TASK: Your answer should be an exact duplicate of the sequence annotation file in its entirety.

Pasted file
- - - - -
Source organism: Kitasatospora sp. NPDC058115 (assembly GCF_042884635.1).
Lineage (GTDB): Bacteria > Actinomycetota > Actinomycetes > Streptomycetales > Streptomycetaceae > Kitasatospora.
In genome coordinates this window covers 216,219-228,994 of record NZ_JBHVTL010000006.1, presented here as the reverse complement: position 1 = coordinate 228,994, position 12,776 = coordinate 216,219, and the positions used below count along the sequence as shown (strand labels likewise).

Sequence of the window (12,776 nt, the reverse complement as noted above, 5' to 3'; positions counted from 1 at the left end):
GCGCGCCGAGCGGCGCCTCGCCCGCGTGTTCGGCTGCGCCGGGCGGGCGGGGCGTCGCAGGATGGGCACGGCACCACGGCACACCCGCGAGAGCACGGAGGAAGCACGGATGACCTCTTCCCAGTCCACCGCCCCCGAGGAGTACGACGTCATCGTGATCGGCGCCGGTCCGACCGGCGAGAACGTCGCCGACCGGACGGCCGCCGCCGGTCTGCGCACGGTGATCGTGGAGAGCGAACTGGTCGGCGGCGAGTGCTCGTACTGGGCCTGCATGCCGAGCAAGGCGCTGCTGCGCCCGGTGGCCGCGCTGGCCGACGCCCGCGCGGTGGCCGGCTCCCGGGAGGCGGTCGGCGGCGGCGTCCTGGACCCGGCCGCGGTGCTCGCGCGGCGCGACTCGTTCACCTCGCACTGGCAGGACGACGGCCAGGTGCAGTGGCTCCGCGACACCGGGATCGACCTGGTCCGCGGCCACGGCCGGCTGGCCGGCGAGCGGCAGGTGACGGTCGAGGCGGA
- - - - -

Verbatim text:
Source organism: Kitasatospora sp. NPDC058115 (assembly GCF_042884635.1).
Lineage (GTDB): Bacteria > Actinomycetota > Actinomycetes > Streptomycetales > Streptomycetaceae > Kitasatospora.
In genome coordinates this window covers 216,219-228,994 of record NZ_JBHVTL010000006.1, presented here as the reverse complement: position 1 = coordinate 228,994, position 12,776 = coordinate 216,219, and the positions used below count along the sequence as shown (strand labels likewise).

Sequence of the window (12,776 nt, the reverse complement as noted above, 5' to 3'; positions counted from 1 at the left end):
GCGCGCCGAGCGGCGCCTCGCCCGCGTGTTCGGCTGCGCCGGGCGGGCGGGGCGTCGCAGGATGGGCACGGCACCACGGCACACCCGCGAGAGCACGGAGGAAGCACGGATGACCTCTTCCCAGTCCACCGCCCCCGAGGAGTACGACGTCATCGTGATCGGCGCCGGTCCGACCGGCGAGAACGTCGCCGACCGGACGGCCGCCGCCGGTCTGCGCACGGTGATCGTGGAGAGCGAACTGGTCGGCGGCGAGTGCTCGTACTGGGCCTGCATGCCGAGCAAGGCGCTGCTGCGCCCGGTGGCCGCGCTGGCCGACGCCCGCGCGGTGGCCGGCTCCCGGGAGGCGGTCGGCGGCGGCGTCCTGGACCCGGCCGCGGTGCTCGCGCGGCGCGACTCGTTCACCTCGCACTGGCAGGACGACGGCCAGGTGCAGTGGCTCCGCGACACCGGGATCGACCTGGTCCGCGGCCACGGCCGGCTGGCCGGCGAGCGGCAGGTGACGGTCGAGGCGGA